Claude 'Fiddler" Williams
"The Man Who Can't Help But Swing" - Wynton Marsalis
|Born: Muskogee, OK, February 22, 1908, Claude
Williams developed his fat, horn-like sound along side Kansas City reed
& brass players such as Charlie Parker & Lester Young. Jams at
the Musicians Foundation Building in KC included Mary Lou Williams &
members of the Oklahoma Blue Devils.
Bands and artists of note include The Pettifords Band, Andy Kirk's Twelve Clouds of Joy, Don Byas, Buddy Tate, Lloyd Glen, Nat Cole's trio and the Basie Band. Claude preceded Freddie Green as Basie's first recorded guitarist in 1936. In the '60s and '70s he led groups and worked with others playing "Newport in New York" and Monterey.
During the 1980's Claude played in the Paris production of Black and Blue, followed by an award-winning run in New York with Roland Hanna, and Grady Tate. He was the first inductee into the Oklahoma Jazz Hall of Fame. Since 1990 he's been featured on "CBS News Sunday Morning," played Carnegie twice, and opened Lincoln Center's "Kansas City Swing and Shout" event with his trio. Claude performed for Clinton's first inaugural, toured Australia and released two CDs titled "Claude Williams, Live at J's, Volumes 1 & 2," placing on "Best of 1994" jazz critic's polls, the Village Voice and Pulse!
Black Liberated Arts, Inc. presented Williams with their first Charlie Christian Jazz Award. In '94 and '95 his live recording aired on NPR's "Jazz Set" and he toured 23 cities headlining a Masters of the Folk Violin tour. During 1995 he performed at the North Sea Jazz Festival in Holland & the JVC Jazz Festival in New York, where he returned in 1996.
Claude's Progressive SwingTime in New York CD with Roland Hanna, Earl May and Bill Easley garnered hot reviews. The Smithsonian documented him for its Jazz Oral History Project. An American Federation of Jazz Societies' Statesmen of Jazz recording includes Claude, Milt Hinton, Al Grey, Clark Terry, Buddy Tate, Jane Jarvis, Benny Waters, Panama Francis & Joe Wilder. He toured the U.S. and Japan as a Statesmen.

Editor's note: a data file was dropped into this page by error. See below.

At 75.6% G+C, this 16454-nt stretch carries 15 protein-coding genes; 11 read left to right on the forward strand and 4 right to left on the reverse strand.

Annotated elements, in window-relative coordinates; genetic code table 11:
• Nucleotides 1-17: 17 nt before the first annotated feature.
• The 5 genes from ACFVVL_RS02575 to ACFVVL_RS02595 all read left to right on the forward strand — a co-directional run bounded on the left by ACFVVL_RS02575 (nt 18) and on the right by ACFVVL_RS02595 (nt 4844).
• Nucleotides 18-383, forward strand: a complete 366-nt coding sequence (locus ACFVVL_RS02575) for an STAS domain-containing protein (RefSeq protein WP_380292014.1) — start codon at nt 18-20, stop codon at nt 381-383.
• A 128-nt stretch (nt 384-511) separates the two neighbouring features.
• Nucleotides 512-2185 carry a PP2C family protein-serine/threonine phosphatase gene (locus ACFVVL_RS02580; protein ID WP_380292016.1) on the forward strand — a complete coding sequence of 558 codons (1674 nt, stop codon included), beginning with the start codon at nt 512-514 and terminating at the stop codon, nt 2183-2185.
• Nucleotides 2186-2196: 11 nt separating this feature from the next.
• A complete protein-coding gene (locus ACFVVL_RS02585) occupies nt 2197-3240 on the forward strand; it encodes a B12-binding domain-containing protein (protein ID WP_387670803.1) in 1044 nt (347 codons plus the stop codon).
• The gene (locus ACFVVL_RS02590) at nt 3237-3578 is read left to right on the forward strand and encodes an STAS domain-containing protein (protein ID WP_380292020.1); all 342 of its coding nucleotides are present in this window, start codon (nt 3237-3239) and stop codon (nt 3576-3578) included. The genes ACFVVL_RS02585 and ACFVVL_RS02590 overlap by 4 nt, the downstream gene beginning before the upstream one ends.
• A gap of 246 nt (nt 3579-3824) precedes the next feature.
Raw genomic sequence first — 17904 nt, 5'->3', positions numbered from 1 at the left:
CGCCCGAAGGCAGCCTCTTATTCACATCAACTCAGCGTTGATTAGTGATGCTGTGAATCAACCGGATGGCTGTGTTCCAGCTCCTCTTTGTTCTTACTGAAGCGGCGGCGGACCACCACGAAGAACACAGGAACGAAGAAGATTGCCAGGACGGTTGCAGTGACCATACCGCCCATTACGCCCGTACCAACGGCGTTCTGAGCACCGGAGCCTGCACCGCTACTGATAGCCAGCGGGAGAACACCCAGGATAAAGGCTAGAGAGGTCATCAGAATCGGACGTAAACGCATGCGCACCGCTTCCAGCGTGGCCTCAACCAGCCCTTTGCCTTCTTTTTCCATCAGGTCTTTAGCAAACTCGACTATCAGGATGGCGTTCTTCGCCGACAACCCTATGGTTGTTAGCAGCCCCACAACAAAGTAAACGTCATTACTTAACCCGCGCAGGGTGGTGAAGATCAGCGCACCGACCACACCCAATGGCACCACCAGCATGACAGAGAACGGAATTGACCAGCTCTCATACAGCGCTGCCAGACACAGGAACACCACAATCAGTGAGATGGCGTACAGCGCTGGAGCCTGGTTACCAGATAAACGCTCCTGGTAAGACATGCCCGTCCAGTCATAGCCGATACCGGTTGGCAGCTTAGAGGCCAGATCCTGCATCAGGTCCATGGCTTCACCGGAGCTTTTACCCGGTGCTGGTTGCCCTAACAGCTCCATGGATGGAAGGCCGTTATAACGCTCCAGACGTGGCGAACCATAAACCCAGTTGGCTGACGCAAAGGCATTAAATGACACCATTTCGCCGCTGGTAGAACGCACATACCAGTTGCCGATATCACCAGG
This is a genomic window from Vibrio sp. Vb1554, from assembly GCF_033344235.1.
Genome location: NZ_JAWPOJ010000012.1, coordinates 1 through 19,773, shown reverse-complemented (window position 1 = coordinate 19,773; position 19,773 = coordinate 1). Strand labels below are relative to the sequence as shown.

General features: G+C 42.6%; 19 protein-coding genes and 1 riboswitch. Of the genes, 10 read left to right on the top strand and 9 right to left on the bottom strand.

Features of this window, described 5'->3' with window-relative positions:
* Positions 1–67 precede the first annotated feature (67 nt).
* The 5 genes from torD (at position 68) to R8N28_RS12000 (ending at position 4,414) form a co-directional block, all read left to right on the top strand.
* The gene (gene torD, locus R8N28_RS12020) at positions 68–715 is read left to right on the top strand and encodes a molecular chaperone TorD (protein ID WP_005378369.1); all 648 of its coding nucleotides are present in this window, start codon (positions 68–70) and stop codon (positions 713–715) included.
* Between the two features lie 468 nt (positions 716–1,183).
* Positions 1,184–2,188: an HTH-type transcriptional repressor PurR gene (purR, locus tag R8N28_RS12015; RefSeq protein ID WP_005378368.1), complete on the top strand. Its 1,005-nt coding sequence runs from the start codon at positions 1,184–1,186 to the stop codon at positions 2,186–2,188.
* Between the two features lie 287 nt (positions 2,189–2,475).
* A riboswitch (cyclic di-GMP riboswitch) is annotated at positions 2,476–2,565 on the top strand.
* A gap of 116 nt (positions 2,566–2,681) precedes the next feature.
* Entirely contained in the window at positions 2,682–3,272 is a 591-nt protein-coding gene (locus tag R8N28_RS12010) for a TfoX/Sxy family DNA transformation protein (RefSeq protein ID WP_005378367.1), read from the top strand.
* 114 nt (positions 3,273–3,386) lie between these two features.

"Fiddler" began 1997 with two weeks in Europe, where he recorded for Sackville. His 89th birthday was celebrated educating students at the Smithsonian by day and playing the Willard Hotel evenings. His induction into the Oklahoma Music Hall of fame with Patti Page, Woody Guthrie and Merle Haggard, participation in Mark O'Connor's fiddle camp and Dick Hyman's "Jazz in July" in New York, opening the Greater Hartford Jazz Fest, touring Japan, broadcast of a one-hour "Jazz Profiles-tribute to Claude Williams" on over 200 stations and releasing King of Kansas City, led up to his 90th birthday.
Claude's 90th birthday was a normal one -- he played five shows in five days in four cities! On Feb. 22, the birthday, he was honored and played in a "Strung Together" concert in Northampton, MA, with five other fiddlers spanning an age difference of 74 years. Bill Clinton did not send a card this year, but Claude was invited to play the White House with Bucky Pizzarelli and Keter Betts backing dancers Savion Glover, Jimmy Slyde and more. Watch for an upcoming "In Performance at the White House" PBS special taped on March 9 by WETA.
Last modified 4 November 1998
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